Virginia is for lovers, which made it perfect for us. Miracle and I have made many trips to Virginia over the past three years—most of them to see our buddy, Dustin, at his family’s mountain home.
Northern VA hogs the attention in the Old Dominion state. But the sheer busy-ness of the DC area is too much for us (and for Adie, for that matter). We prefer the more rural, cider-laden Blue Ridge Mountain area. Days of hiking coupled with evenings of cindering are the perfect way to while away a mountain day.
Dustin’s dad loves to smoke meat. I mean it is an art form for him that takes an entire day. He will put some giant hunk of meat in the smoker and you might think, “wow, that’s a lot of meat.” But then, after hours of smoking, it has turned into a delicacy. It’s like seeing the chunk of oblong marble being delivered to Michelangelo and then seeing the David at the end.
As tradition dictates, we went for a small mountain stroll to Spy Rock—an old civil war lookout point where you can take in a panoramic view of the Blue Ridge. Although the leaves had all dropped for the season and the hills were a matte brown, it was beautiful nonetheless. Nothing beats the temperature of the late autumn hike with the right company.
And then there was cider to be had. I fell in love with what cider could be when I visited the Nelson 151 Cider Trail. Three years ago it was a few solid stops along the county road. Now it is a booming highway for cider lovers with lots of stiff competition (as well as the addition of breweries, distilleries, and vineyards). Our two stalwart stops since the beginning are, and continue to be: Bryant’s and Blue Toad.
Bryant’s is a small operation on a family farm run by Jerry. There’s a lot to love here. The farm itself is laid back—the perfect spot to grab a cider and hang out with friends. When Dustin and I first started coming here, the barn was unrenovated and the January wind drafted through the place. Jerry had six (I think) flavors on tap including Coolbanero and Red Eye (a cucumber habanero and a coffee cider respectively). Sitting in that drafty, dimly-lit barn with those few ciders, I was sold. Jerry is a master cider maker and relentless experimenter. Each time I have gone back there’s more to the place—both physically (a fire ring! Video games! A full bar!) and in terms of cider (and seltzer and beer and cocktails). Do yourself a favor and make it a point to stop at Bryant’s for a good, long time when you’re in the area.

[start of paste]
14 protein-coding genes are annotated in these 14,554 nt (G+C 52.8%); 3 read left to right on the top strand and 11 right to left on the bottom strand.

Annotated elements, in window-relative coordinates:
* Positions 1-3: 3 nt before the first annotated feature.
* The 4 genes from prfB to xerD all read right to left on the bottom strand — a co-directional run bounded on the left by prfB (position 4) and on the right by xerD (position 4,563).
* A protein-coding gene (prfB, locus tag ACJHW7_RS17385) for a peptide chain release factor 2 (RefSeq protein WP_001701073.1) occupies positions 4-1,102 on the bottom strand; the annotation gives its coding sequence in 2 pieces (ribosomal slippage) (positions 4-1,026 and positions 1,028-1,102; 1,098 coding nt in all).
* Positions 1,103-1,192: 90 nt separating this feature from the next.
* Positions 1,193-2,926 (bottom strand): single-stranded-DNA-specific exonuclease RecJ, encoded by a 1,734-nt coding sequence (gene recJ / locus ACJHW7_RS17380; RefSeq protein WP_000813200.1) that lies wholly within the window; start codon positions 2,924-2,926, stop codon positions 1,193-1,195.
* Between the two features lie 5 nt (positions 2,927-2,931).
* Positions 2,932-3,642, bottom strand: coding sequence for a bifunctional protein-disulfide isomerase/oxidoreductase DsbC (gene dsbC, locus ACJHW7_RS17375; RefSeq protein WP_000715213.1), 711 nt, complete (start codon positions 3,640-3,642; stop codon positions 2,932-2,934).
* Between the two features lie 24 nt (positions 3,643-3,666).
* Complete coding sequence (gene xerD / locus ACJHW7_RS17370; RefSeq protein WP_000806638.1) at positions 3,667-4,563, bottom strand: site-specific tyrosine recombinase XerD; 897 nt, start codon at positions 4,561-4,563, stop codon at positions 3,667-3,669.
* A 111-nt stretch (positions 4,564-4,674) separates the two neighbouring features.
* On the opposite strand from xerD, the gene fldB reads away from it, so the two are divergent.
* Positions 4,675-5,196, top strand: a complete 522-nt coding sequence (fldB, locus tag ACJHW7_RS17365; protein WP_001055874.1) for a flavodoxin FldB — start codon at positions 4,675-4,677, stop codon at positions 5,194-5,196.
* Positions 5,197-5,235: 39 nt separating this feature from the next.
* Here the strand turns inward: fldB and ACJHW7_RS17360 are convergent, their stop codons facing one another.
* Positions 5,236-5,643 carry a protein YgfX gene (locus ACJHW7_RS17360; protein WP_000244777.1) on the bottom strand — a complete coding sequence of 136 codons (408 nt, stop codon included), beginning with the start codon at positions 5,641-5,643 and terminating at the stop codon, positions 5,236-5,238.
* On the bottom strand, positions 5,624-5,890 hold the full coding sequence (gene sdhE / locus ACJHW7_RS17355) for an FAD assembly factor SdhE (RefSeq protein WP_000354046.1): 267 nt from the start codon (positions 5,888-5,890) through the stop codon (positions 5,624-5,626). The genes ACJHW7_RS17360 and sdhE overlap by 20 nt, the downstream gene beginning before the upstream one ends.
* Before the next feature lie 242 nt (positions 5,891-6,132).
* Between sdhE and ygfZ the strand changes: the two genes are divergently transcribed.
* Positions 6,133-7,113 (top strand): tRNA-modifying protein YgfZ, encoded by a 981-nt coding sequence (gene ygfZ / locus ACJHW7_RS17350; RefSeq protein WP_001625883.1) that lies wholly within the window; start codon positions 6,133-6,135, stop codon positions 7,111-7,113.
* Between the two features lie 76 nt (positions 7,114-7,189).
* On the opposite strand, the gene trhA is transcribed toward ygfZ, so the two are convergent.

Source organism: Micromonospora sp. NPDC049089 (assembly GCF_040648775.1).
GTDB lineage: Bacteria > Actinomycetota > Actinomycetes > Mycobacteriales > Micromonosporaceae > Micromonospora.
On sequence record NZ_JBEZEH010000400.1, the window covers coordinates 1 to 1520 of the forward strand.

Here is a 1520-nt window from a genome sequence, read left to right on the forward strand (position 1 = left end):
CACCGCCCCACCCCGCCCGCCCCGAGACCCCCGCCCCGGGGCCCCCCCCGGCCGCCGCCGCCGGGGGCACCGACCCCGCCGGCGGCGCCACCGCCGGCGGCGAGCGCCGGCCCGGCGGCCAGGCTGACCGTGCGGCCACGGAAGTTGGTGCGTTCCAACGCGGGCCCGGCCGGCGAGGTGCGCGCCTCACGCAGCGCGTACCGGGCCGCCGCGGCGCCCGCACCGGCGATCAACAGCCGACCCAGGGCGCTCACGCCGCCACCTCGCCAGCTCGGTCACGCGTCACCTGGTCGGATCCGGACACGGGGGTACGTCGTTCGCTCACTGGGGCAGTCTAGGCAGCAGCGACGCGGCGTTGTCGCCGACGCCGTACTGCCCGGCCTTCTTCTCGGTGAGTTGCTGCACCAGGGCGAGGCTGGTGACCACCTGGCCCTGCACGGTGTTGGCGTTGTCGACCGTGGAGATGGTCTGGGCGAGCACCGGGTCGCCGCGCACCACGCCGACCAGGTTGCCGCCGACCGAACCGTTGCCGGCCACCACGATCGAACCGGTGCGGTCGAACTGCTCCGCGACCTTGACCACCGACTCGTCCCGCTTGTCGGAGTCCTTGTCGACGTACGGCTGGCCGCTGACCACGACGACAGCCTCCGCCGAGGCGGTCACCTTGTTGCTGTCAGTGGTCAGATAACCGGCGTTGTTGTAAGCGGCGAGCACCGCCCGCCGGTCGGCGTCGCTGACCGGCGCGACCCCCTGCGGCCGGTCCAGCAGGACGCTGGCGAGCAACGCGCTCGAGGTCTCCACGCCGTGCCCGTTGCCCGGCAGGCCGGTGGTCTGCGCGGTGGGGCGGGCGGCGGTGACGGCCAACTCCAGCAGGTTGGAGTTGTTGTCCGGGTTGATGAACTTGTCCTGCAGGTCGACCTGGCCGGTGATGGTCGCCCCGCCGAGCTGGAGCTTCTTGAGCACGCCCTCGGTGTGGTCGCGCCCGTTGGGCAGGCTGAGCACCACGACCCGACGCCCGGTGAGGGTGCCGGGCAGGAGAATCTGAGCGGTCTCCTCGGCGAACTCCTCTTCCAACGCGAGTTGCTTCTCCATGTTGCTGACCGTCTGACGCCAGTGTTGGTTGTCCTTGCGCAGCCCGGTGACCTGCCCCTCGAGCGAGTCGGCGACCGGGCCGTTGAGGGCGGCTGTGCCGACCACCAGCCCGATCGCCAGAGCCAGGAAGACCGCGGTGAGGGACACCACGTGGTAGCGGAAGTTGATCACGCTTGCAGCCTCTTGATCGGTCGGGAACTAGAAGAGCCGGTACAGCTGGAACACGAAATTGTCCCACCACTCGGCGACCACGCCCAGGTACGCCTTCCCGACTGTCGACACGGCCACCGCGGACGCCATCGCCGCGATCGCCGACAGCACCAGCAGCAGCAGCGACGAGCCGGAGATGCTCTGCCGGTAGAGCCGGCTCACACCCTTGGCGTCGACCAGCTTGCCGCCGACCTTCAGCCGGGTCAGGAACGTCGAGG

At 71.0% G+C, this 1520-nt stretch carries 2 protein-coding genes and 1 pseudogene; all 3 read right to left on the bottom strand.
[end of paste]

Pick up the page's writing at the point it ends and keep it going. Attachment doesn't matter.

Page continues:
And then there’s Blue Toad—the cider place right across from the megabooze campus of Devil’s Backbone (a beer place that is amazing, but, again, a beer place). Much like Bryant’s, this place has grown by leaps and bounds in the past few years. They’ve always had generous flights of 5 ounce pours that either dare the drinker to finish them or encourage the drinker to share, depending on the spirit of your heart. They offered a slew of holiday ciders that were all delightful and surprising. (Really, I didn’t think I would enjoy the gingersnap peppermint cider, but that one was a winner.)
From there we headed south for a little family time with my sister and her family in Roanoke. Miracle has never seen the majesty of the Mill Mountain Star, so we looked at the star. We did some hiking. Then her husband, Steve, showed us how to mountain board—a version of skateboarding off road.
But, much like the past couple weeks, the cold is on our heels and we need to keep heading south.